SBJ/20100524/Marketing/Sponsorship

Rose producer counting on this sponsorship to deliver

At their outset, every sponsorship is labeled as “the perfect fit” by those involved, but this is the first time we’re confident that’s true. In what might be the definitive endemic sponsorship, Passion Growers has signed on as the first official rose of the Rose Bowl.

How the 108-year-old bowl game, the nation’s oldest, was without an official rose is a question that Premier Partnerships, Los Angeles, first pondered 2 1/2 years ago. After meeting with flower retailers like FTD, Teleflora and 1-800-Flowers, Premier COO Jeff Marks determined that the deal to be had was with a rose producer.

The Rose Bowl’s four-year deal creates an
official rose.

Passion Growers sells more then 200 million roses a year through retailers like ProFlowers and large supermarket chains, including H-E-B, Wegmans and Ralph’s, which has a large Southern California presence, including 50 stores within 13 miles of the Rose Bowl’s Pasadena home.

Passion Growers has signed four-year deals with both the Rose Bowl Operating Committee, which runs the venue, and the Tournament of Roses, which runs the game itself. Total commitment is a little over a million dollars for the combined deals — pretty fair green for the flower category. Passion Growers gets “official flower,” “official rose” and “official rose grower” designations and accompanying exclusivity.

Passion Growers cultivates and sells more than 150 varieties of roses and hopes to add an exclusive Rose Bowl rose, or line of roses. The Colombian company, with U.S. headquarters in Miami, also will use Rose Bowl logos to sell licensed products, including floral arrangements, wreaths and vases.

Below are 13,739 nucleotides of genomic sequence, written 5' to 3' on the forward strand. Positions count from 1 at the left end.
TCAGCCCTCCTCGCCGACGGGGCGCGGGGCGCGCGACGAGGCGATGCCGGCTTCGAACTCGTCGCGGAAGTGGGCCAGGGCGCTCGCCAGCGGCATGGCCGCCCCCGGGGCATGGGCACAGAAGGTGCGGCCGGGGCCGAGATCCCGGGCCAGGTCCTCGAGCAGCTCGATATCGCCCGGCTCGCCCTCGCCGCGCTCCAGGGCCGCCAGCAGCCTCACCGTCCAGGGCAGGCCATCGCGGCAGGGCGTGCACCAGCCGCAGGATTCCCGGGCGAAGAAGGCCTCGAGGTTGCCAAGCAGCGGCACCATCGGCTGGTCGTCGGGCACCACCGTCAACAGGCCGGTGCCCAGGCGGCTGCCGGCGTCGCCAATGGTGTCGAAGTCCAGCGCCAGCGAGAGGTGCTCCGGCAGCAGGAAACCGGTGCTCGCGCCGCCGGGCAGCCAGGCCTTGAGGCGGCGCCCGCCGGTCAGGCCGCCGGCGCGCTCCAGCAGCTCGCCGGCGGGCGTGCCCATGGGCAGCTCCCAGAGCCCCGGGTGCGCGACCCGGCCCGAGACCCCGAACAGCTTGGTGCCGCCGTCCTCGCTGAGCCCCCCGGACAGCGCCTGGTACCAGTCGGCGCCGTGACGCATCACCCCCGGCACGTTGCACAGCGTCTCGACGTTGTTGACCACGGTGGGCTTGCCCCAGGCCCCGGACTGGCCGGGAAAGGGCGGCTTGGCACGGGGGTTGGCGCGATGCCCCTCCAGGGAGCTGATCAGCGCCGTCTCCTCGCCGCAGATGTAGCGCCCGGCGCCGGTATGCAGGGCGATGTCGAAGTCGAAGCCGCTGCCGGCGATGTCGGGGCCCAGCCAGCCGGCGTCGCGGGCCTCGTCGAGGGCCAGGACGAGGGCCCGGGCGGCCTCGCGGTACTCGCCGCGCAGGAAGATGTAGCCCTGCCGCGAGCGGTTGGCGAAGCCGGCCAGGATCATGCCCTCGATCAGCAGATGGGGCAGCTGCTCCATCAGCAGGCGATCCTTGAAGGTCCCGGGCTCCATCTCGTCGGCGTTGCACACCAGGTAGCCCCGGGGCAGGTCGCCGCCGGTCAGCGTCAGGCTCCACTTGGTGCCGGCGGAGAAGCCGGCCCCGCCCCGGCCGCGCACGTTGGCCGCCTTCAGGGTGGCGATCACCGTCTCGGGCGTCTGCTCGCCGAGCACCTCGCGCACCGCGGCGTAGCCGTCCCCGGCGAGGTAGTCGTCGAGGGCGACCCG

Other marketing assets included are hospitality, permanent and temporary signage at the Rose Bowl, video vignettes, the installation of a Passion Growers Landmark “destination” on the stadium’s concourse level (with a retail kiosk attached), and other rights to UCLA games at the venue, along with the Rose Bowl’s AmericaFest Fourth of July celebration.

Passion Growers’ first sports play is part of a larger initiative to establish a brand presence in what has been an unbranded category, absent any differentiation other than price, or the name of the delivery service.

“It’s all about building trust in our brand,” said Passion Growers founder and President Jaime Peisach. “That’s why we are associating ourselves with an American icon like the Rose Bowl. Of course, we’re a perfect match, but other brands we admire, like Boar’s Head, do a great job of getting the word out that they are the name that means quality in a category where there’s no ownership. When people think ketchup, they think Heinz. When you think roses, we want you to think Passion roses. If this deal helps us get there, we’re heading in the right direction.”

Premier Partnerships has been selling sponsorships for the Rose Bowl since 2003. “Certainly, we share a passion for roses like no one else,” noted Rose Bowl Operating Co. general manager Darryl Dunn. “So if we aren’t a great marketing platform for them …”

Then maybe the Rose Bowl should change its name.